Year: 1981
Studio: Columbia
Director: Ivan Reitman
Producer: Ivan Reitman/Dan Goldberg
Writer: Len Blum/Dan Goldberg
Cast: Bill Murray, Russell Ziske, P J Soles, Sean Young, John Candy, Judge Reinhold, John Laroquette, Warren Oates, John Diehl

Forget the hoity-toity Lost in Translation, Broken Flowers or the work of Wes Anderson. I knew Bill Murray's sardonic, smart-alecky was a great acting talent years before either. And the character of John Winger is tailor made for the faux-suave manboy of Murray's early career.

He's a slacker cab driver who loses his job, his girlfriend and his apartment all on the same day. While sitting around watching TV with his best friend, the only-slightly less hopeless Russell Ziske (Ramis), he decides on a whim to join the army.

The guys are installed in a platoon populated with some very familiar faces of early 80s comedy from John Candy as Dewey Oxberger to John Diehl as Cruiser and John Laroquette as the incompetent Captain Stillman.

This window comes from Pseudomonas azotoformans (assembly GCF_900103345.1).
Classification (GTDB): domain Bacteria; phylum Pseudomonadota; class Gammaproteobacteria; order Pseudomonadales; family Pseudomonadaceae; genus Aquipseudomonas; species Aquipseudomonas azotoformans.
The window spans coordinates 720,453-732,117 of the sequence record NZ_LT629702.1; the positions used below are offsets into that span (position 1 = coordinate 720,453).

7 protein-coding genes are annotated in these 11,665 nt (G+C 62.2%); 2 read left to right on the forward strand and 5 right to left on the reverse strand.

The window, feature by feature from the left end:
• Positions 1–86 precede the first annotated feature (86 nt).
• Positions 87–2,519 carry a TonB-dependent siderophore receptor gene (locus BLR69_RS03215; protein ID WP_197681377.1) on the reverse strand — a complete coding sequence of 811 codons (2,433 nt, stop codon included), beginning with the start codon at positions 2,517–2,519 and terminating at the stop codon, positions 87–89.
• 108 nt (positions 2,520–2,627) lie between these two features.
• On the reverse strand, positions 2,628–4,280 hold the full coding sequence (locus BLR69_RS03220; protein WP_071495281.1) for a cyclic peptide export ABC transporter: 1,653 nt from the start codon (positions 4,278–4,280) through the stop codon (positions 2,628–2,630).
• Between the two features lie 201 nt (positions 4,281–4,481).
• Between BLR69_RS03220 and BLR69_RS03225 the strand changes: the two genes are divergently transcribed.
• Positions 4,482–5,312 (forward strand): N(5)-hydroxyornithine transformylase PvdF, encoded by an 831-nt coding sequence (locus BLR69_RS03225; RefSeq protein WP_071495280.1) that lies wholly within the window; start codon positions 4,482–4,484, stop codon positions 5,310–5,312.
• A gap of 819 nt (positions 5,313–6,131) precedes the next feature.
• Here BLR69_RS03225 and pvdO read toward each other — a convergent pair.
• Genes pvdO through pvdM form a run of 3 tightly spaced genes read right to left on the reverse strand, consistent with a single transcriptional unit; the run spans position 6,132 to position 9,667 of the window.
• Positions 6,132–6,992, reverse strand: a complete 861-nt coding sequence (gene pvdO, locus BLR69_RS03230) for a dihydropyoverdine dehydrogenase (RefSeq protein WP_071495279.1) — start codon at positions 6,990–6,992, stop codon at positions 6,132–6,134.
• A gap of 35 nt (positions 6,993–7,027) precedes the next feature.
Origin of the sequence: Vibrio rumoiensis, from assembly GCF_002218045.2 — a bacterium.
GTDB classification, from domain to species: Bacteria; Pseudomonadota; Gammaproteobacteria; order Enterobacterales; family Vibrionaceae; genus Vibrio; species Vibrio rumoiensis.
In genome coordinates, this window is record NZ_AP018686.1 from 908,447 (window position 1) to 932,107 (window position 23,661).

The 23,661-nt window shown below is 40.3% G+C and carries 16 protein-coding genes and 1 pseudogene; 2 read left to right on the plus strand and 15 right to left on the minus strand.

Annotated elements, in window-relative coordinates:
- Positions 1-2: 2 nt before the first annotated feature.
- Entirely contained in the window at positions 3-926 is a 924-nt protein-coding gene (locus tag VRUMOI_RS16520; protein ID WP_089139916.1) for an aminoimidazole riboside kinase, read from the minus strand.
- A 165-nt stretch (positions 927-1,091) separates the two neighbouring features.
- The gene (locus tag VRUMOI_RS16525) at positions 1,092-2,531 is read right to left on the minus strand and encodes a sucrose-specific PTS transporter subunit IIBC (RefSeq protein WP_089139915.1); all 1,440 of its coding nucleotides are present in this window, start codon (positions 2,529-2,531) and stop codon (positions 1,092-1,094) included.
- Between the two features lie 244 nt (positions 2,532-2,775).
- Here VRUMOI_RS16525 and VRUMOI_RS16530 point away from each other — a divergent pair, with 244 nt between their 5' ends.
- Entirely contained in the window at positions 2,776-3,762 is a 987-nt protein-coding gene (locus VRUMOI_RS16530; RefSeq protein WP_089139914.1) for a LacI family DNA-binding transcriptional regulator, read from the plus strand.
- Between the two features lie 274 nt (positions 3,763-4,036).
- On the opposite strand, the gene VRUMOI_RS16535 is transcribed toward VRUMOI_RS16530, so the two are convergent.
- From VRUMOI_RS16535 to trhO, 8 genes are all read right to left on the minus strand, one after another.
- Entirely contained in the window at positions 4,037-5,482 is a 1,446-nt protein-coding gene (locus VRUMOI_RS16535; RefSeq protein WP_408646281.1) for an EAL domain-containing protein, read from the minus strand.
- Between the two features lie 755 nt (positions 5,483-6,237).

The plot concerns bozos and slobs learning – as their brutal drill sergeant Hulka says – about courage, discipline, duty and honour, qualities they have to call on when the whole platoon is taken prisoner in Soviet-occupied Czechoslovakia.

But, with their MP lovers Stella (Soles) and Louise (Young) and the top secret EM-50 armoured RV, they'll blaze a trail of fun and chaos across Europe. It's the kind of movie you can't describe, you simply have to experience for the dozens of classic moments and lines, from 'oh God I wish I was a loofah' to 'We're not homosexual but we are willing to learn.'

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